Invariably, during every cooking show my mom watches she tells the professional on the screen you shouldn’t crack the eggs right into the dish you’re preparing; what if one of the eggs is bad? You just ruined the whole thing!
Oh, and when you’re done washing the dishes and wiping the table, rinse the dish cloth in cold water. Prevents germs from growing so it doesn’t start to stink.
My mom grew up in a home and a time when eggs could be dodgy and when laundry was done weekly, not daily (or more.)
Those TV chefs? They probably use hand-selected organic custom eggs from their private stock.
The dishcloth? Own 7. Wash in bleach. No smell.
Here are some writing questions I see all the time:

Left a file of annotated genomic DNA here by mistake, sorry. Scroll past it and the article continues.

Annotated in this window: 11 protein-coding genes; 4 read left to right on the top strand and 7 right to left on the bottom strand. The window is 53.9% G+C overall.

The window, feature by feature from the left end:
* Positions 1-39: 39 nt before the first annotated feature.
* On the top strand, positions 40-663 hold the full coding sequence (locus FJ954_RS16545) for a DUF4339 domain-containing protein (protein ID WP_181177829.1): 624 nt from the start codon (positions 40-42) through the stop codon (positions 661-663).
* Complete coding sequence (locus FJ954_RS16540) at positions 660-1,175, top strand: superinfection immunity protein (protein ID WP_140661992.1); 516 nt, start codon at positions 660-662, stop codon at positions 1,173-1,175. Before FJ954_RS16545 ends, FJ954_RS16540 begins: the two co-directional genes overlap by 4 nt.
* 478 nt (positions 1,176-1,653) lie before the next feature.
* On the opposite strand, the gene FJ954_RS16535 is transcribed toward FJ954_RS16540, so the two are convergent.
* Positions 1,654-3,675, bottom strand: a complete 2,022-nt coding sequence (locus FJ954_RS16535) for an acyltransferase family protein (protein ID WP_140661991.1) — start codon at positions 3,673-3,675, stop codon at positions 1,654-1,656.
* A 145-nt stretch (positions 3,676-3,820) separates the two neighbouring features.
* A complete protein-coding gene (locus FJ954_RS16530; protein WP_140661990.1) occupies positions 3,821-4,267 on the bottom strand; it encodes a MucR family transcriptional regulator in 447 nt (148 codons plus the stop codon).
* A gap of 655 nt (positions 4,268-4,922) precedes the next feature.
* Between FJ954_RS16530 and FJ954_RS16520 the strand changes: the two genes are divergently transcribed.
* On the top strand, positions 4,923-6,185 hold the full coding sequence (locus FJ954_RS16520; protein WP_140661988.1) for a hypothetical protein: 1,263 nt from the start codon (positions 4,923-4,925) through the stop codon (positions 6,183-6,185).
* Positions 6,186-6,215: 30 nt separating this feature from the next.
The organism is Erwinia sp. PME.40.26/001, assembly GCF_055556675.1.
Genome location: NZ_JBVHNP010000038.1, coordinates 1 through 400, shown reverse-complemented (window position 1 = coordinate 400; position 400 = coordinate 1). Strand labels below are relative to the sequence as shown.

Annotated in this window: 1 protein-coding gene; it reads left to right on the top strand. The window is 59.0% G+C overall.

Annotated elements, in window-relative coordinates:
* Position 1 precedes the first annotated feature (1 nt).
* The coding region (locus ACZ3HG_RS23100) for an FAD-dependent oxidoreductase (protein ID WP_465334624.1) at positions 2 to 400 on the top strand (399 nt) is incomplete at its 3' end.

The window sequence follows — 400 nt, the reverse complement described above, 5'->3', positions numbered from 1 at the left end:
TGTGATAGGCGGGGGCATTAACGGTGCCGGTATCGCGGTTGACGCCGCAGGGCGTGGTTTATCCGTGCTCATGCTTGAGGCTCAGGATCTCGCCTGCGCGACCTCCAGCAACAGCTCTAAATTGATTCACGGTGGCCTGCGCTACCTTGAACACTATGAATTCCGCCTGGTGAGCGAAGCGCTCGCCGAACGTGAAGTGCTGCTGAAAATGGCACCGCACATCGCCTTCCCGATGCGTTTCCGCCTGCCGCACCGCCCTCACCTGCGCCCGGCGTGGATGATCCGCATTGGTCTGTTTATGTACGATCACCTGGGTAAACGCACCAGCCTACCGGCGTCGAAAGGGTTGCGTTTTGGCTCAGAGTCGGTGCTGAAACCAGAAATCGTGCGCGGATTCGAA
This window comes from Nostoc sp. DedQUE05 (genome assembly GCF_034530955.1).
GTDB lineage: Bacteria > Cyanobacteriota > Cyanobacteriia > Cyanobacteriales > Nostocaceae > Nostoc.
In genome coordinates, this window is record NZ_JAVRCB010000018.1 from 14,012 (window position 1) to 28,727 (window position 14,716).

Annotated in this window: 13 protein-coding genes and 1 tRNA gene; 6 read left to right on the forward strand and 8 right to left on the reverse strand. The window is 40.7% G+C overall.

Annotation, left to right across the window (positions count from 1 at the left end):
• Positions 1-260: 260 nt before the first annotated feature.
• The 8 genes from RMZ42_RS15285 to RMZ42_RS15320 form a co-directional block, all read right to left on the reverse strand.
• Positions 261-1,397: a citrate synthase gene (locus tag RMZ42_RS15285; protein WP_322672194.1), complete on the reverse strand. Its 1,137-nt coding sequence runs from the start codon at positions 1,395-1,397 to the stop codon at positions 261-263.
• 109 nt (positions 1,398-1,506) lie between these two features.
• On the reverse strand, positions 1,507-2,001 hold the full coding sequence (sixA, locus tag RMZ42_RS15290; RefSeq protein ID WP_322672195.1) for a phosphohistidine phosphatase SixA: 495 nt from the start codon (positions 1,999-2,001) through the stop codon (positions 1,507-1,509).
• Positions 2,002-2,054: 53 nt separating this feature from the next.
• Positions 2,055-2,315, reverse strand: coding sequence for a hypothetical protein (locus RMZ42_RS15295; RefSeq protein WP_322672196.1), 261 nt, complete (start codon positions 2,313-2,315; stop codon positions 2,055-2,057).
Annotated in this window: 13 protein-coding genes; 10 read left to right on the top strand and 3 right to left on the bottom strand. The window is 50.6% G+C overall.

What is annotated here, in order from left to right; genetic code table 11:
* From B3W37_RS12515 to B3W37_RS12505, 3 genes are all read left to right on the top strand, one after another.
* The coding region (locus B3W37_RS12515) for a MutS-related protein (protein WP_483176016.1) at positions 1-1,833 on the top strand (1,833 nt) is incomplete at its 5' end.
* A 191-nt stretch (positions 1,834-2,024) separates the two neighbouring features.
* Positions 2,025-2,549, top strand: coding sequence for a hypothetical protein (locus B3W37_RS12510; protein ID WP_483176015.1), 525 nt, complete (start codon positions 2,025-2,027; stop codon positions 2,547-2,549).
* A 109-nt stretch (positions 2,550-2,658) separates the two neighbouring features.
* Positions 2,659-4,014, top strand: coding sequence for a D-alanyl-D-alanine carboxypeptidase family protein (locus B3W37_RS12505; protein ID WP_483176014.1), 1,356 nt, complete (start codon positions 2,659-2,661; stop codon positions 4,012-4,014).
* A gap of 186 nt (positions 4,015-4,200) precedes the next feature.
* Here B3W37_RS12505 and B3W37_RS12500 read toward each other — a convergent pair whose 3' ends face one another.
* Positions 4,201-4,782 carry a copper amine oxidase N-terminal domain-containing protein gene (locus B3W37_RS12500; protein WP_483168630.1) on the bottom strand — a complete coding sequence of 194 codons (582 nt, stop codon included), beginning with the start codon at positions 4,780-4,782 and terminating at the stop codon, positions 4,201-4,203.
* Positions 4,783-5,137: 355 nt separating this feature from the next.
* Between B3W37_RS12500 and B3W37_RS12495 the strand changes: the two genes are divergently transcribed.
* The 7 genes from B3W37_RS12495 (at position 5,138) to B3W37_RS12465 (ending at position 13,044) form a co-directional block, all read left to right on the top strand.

- How can I find time for my writing?
- I have so many ideas. Which should I choose?
- What if I write a book and no one buys it?
- What if I write a book and it’s no good?
- Should I use Scrivener? Or Word? Or a calligraphy pen?
- Will you just write it for me?
Those are the wrong questions. I made up some of the details. But the feelings are all real.
Here’s the question those questions are masking:
What if I fail?
All the questions we use to prevent ourselves from starting are so we don’t have to experience those things at the other end. And those things at the other end? They’re all words that mean “failure.”
That’s the question: what if I fail?
The answer is, those who dare greatly have already succeeded.
Dare greatly by writing your book, and the quality will be higher than you expect. Sales won’t matter, because whether they’re few or many, you’ll know you’ve done something worthy. You’ll skip over all those fussy questions about mechanics.
Dare greatly, and you succeed.
Even if you fail.